Cartels Abandon National Forest in Mendocino County

The gangsters are gone.

Hikers, campers, and hunters were, for years, warned to stay away from public lands in certain California counties. Because, in addition to spectacular redwoods and hidden creeks, places like the Mendocino National Forest were full of Latino gangsters with machine guns, guarding illicit marijuana crops.

Things got so bad that the federal government sent in an enormous force in 2011 to clear some of this out. “Operation Full Court Press” seized 632,000 marijuana plants from the Mendocino National Forest, which the federal government estimated was worth $800 million (it almost certainly was not, but that's another story).

The raids appear to have worked. Three years later, the national forests are empty of weed growers. At least in Mendocino County, there's “nothing” on public lands this year, Mendocino County Sheriff Tom Allman told a public meeting a few weeks ago, as we reported today.

So what happened? Where'd the “cartels” go? Fresno, apparently.

[jump] It's worthwhile to mention that there is still an awful lot of illegal weed grown on public lands all over the state. According to data provided by the U.S. Forest Service, there were 1.1 million illegal weed plants removed from national forest lands in California last year. That's a big drop from 2010, when 3.1 million plants were eradicated, but far from nothing.

There is also, obviously, a lot of weed being sold on the black market. One place Mendocino growers have gone is from public lands onto private lands. Wildcat growers appear to have swapped timber companies' spreads for national forest lands. This in turn has led some private security companies dressed as soldiers to clear out weed plants. But on the whole, illegal cannabis cultivation appears to be moving out of the Emerald Triangle.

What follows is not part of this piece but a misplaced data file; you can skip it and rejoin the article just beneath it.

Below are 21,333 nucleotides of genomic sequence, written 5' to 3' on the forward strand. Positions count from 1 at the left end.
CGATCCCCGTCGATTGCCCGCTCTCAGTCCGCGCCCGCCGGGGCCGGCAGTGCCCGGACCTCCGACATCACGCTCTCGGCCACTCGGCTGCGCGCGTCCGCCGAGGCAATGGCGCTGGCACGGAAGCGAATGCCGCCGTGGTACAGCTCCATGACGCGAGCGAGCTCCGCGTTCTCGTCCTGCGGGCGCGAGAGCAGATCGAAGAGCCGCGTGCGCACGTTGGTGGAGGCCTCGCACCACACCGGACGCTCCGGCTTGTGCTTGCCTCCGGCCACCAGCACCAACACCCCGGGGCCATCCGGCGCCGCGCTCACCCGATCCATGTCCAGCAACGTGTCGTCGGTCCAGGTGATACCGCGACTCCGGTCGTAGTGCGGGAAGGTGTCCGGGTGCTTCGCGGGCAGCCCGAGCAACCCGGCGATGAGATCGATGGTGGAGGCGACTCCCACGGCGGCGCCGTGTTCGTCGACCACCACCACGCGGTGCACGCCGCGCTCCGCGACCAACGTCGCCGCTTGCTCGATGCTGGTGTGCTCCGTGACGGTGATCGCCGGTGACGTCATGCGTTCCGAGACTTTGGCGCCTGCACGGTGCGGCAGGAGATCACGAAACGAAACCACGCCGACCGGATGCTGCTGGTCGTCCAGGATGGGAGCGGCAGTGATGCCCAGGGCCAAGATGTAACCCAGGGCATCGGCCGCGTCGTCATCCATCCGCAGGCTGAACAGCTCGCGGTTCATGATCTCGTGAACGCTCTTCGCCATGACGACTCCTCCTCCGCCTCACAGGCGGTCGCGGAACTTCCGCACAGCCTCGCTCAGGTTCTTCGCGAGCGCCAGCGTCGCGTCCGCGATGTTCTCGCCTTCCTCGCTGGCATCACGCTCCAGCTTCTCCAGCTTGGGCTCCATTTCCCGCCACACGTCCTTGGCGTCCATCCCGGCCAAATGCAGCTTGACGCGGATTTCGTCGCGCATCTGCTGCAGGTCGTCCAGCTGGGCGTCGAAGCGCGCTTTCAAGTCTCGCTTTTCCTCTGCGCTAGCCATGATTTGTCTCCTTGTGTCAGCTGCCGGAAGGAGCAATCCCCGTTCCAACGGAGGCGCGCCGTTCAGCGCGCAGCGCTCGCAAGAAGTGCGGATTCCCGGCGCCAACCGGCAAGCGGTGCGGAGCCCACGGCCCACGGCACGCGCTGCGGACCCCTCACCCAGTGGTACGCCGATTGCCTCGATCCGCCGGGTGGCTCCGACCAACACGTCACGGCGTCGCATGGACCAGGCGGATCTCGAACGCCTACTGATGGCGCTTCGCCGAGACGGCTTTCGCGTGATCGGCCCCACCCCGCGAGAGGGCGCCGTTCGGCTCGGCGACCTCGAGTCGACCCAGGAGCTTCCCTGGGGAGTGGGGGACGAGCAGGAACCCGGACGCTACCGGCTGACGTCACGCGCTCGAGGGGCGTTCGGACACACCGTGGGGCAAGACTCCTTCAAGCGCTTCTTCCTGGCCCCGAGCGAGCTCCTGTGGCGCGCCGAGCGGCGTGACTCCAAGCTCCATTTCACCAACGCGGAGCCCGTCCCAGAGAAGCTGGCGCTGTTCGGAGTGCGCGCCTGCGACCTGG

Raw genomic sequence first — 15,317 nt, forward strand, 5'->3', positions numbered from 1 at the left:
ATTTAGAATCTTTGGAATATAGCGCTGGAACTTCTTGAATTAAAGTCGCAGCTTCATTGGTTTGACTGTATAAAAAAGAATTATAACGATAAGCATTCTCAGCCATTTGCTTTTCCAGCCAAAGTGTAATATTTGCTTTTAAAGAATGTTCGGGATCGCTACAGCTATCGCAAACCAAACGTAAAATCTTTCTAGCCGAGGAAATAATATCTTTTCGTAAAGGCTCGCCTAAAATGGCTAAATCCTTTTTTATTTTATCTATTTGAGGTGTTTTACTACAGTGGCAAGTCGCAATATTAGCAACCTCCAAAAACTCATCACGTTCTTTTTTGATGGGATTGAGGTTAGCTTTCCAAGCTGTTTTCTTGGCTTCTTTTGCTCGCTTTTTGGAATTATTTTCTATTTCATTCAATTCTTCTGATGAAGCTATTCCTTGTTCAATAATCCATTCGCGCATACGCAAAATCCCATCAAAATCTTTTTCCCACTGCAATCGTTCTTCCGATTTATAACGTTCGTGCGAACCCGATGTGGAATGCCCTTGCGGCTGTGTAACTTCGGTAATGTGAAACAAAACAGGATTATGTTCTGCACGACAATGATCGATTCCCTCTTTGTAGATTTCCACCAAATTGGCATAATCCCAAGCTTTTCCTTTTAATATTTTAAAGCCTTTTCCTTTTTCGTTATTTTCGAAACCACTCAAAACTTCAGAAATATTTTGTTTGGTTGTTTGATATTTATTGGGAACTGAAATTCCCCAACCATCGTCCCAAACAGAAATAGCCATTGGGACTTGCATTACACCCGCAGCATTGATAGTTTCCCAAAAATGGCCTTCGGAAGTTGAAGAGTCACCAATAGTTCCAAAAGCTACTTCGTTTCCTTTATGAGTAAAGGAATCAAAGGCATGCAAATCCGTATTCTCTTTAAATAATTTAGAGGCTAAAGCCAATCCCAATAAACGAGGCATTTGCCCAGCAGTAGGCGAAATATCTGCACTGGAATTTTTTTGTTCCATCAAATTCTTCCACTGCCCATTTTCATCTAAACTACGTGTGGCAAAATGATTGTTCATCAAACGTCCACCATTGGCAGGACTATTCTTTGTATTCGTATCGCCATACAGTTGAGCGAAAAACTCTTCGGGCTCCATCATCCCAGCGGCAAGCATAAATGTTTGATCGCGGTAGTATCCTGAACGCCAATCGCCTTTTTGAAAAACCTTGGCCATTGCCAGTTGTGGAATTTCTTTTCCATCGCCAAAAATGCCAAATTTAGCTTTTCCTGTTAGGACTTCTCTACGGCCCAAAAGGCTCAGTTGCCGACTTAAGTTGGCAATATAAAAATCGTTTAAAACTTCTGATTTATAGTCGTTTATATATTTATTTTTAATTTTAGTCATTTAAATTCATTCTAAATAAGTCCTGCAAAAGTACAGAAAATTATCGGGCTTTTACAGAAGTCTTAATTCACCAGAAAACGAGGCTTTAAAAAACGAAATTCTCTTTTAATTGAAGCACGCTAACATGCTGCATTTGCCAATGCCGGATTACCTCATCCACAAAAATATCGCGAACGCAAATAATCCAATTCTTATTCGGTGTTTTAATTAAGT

A big reason could be pure convenience. Aside from climate, concealment, and water, there's nothing particularly special about the Emerald Triangle when it comes to growing weed.

All three of these can be found elsewhere in California, without the downsides: It is very difficult to smuggle dirt, fertilizer and food to a remote hilltop in the middle of the woods. And, with helicopters in the air and cops on the ground, it's even harder to do so without being seen. Simply put, trying to grow a profitable pot crop on national forest land is a gigantic pain in the ass.

This could be one reason why illegal marijuana growing appears to have shifted to the Central Valley, where authorities have begun to uncover “football field-sized” grows this year. Altogether, more illegal cannabis gardens were found in Kern, Madera, and Fresno counties than in all of Mendocino, Humboldt, and Lake counties, according to the U.S. Forest Service.

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This makes sense. Land in the valley is cheaper and less mountainous. Roads are more plentiful, and there is already agriculture everywhere. It's easier to hide weed in, say, alfalfa or stone fruits than it is to clearcut a southern-facing exposure in the middle of redwoods and fir trees without attracting attention. And it's much easier to ship truckloads of cannabis to urban black markets in Los Angeles or San Diego from the Fresno area than it is from Fortuna.

Not that illegal growers have abandoned the Emerald Triangle entirely. They're still up in Trinity County, which is debatably the most-remote area of all. In Trinity County, which has no incorporated cities (but does have one of the state's oldest Chinese temples in logging town Weaverville; check it out), agents hauled out 150,622 illegal pot plants, almost twenty times what they cleared out of Humboldt.

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